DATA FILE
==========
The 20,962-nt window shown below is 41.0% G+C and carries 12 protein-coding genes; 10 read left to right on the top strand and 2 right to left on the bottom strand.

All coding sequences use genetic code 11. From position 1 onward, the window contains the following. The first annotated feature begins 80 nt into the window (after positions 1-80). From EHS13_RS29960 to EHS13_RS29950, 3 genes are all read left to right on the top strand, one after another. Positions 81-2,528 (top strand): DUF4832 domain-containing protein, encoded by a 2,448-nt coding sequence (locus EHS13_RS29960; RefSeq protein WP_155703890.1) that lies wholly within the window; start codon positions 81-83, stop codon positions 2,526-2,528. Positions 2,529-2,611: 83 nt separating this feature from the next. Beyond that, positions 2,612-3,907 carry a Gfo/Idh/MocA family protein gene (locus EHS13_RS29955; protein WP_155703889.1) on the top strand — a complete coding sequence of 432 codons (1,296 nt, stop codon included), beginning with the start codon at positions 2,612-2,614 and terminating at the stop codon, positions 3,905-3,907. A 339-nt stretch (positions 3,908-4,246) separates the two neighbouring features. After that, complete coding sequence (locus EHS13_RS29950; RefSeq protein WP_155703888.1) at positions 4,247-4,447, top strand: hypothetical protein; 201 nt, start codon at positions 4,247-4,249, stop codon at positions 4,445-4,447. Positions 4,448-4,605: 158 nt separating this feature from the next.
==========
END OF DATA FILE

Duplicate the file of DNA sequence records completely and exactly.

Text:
The 20,962-nt window shown below is 41.0% G+C and carries 12 protein-coding genes; 10 read left to right on the top strand and 2 right to left on the bottom strand.

All coding sequences use genetic code 11. From position 1 onward, the window contains the following. The first annotated feature begins 80 nt into the window (after positions 1-80). From EHS13_RS29960 to EHS13_RS29950, 3 genes are all read left to right on the top strand, one after another. Positions 81-2,528 (top strand): DUF4832 domain-containing protein, encoded by a 2,448-nt coding sequence (locus EHS13_RS29960; RefSeq protein WP_155703890.1) that lies wholly within the window; start codon positions 81-83, stop codon positions 2,526-2,528. Positions 2,529-2,611: 83 nt separating this feature from the next. Beyond that, positions 2,612-3,907 carry a Gfo/Idh/MocA family protein gene (locus EHS13_RS29955; protein WP_155703889.1) on the top strand — a complete coding sequence of 432 codons (1,296 nt, stop codon included), beginning with the start codon at positions 2,612-2,614 and terminating at the stop codon, positions 3,905-3,907. A 339-nt stretch (positions 3,908-4,246) separates the two neighbouring features. After that, complete coding sequence (locus EHS13_RS29950; RefSeq protein WP_155703888.1) at positions 4,247-4,447, top strand: hypothetical protein; 201 nt, start codon at positions 4,247-4,249, stop codon at positions 4,445-4,447. Positions 4,448-4,605: 158 nt separating this feature from the next.